July 24, 2012 7:10 pm

Reforming British banking after Libor

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Only incisive measures can restore confidence in the City

The ripples from the Libor scandal are still spreading through Britain’s financial system. Following the forced resignation of Bob Diamond, Barclays chief executive, the regulators – and in particular, the Bank of England – are under growing pressure to explain why they did not spot the misconduct that was happening on their collective watch.

The reputation of the City of London has been dented – both domestically and abroad. Americans in particular have once again been quick to cast London as some sort of financial wild frontier.

Disillusion with the banks also remains high. Much of the public believes that financial liberalisation has brought little or no benefit at all to the ordinary citizen. The banks are seen as having taken little interest in the real economy, preferring to exploit consumers for their own narrow financial benefit.

But all these accusations, while strongly felt, are at least partly undeserved. If British regulators were asleep while Libor was manipulated, American watchdogs were scarcely alert. Not all investment banking activity was damaging, and the profits and overseas earnings it generated helped to finance public services. There is a danger that in the current mood of revulsion, these considerations are forgotten.

This does not mean, however, that Britain can avoid a detailed re-examination of what went wrong in the City. Lord Turner, chairman of the Financial Authority, has given a speech on how he would like the British banking system to change that offers a useful jumping-off point for such an analysis.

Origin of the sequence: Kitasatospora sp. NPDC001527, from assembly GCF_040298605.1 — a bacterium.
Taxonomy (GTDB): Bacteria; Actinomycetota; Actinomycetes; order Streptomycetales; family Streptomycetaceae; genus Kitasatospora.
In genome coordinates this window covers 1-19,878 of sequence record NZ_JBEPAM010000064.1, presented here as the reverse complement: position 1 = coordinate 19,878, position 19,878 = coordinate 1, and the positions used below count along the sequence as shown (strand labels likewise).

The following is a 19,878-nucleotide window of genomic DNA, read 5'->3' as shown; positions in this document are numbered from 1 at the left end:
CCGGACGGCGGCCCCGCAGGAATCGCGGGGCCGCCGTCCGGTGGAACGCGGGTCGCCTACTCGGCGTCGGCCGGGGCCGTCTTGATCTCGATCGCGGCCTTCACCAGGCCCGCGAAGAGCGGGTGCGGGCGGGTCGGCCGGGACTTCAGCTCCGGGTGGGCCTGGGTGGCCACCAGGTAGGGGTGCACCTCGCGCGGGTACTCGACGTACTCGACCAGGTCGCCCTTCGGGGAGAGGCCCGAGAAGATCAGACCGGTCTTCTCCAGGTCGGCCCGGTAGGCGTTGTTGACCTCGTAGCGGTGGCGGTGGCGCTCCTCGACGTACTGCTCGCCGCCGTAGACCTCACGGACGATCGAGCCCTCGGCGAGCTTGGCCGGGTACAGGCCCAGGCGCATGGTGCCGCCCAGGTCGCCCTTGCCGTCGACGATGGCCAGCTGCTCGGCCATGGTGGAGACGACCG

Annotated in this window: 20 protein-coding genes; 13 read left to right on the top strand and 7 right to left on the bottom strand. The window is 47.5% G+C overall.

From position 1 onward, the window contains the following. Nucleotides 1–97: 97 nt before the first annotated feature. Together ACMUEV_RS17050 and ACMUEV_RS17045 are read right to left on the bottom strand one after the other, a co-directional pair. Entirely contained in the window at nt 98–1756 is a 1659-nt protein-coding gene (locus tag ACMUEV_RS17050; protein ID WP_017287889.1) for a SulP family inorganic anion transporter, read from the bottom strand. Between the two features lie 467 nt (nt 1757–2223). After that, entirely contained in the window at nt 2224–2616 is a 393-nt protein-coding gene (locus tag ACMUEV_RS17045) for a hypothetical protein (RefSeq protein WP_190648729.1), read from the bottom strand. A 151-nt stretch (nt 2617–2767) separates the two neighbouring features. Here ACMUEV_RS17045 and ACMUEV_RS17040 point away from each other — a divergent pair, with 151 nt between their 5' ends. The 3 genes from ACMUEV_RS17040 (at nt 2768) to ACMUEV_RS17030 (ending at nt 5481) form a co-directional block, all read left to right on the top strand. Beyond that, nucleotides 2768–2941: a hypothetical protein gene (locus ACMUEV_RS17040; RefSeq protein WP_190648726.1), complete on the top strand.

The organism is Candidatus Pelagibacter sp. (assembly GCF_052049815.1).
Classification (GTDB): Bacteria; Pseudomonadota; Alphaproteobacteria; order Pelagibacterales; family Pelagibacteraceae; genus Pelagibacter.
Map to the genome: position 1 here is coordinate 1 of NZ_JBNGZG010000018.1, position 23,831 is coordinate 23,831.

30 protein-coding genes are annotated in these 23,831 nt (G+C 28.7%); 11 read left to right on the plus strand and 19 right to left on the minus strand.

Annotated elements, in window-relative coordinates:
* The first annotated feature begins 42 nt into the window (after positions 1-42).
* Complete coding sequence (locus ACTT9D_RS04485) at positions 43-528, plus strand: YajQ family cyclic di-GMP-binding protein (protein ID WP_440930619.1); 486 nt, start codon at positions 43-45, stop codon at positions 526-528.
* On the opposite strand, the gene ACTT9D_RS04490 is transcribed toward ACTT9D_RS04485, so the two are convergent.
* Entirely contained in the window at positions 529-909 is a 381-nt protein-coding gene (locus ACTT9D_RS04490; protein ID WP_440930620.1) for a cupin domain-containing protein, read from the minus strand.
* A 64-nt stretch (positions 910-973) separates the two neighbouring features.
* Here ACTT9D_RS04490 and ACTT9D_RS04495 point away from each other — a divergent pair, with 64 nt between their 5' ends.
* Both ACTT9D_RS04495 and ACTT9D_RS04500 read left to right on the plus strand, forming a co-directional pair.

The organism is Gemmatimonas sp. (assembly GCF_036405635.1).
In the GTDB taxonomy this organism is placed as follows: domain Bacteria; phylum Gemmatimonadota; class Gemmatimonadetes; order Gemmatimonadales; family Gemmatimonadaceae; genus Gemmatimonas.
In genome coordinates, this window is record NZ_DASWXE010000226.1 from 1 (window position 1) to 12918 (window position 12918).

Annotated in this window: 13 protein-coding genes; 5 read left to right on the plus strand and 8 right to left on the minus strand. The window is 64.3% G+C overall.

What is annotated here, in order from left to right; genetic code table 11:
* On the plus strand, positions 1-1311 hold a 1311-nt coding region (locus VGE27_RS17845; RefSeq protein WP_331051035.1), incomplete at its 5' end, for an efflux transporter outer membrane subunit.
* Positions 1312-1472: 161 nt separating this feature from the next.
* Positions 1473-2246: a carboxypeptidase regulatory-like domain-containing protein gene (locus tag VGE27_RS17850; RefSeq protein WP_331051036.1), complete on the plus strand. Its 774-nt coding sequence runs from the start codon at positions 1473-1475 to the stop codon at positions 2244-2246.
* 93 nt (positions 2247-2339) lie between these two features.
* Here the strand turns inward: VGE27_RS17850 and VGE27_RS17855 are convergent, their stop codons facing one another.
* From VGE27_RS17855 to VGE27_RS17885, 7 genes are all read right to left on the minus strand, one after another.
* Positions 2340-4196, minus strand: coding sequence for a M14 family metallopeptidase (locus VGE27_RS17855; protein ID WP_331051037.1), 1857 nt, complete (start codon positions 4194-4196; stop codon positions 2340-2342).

The speech, it should be admitted, was not necessarily a wholly selfless exercise. This autumn, the government has to decide who to choose to replace Sir Mervyn King as the next governor of the Bank of England. Lord Turner’s speech – alongside another one he gave this month on the future of monetary policy – are widely seen as a way of throwing his hat in the ring for the succession.

Lord Turner may have addressed the grand sweep of the reforms that are necessary – from prudential policy, industry structure and conduct supervision to the culture and values of the banks. But many of the practical changes he proposed were hardly revolutionary. While willing to entertain changes to the structure of the industry along the lines proposed by the Independent Commission on Banking, he showed little interest in the full-fledged separation of retail and investment banking that this newspaper has advocated.

He had more to say on the future of supervision. For example, his suggestion that Britain should regulate more heavily the wholesale selling of financial products makes sense. While it is true that in wholesale transactions both parties are typically quite sophisticated, when a pension fund is mis-sold a product the final victim is a less knowledgeable policyholder. For this reason it is right that the regulators should be given the powers to ban products for the wholesale market, just as they will in the case of retail investors.

On questions of culture and enforcement, it would have been good to hear Lord Turner call for a more muscular approach. If the UK is to restore confidence in the City of London as a national asset, policy makers must take a tougher line on enforcement.

Where critics are right is in claiming that the British system lacks sufficiently severe penalties for wrongdoing. It is simply absurd that no one of any significance has been prosecuted for any of the scandals that have been uncovered since the crisis. When organisations are unwilling to reform themselves, then the penalties of wrongdoing need to be stiffened to the point where bankers conclude that it is no longer in their interest to break the rules.

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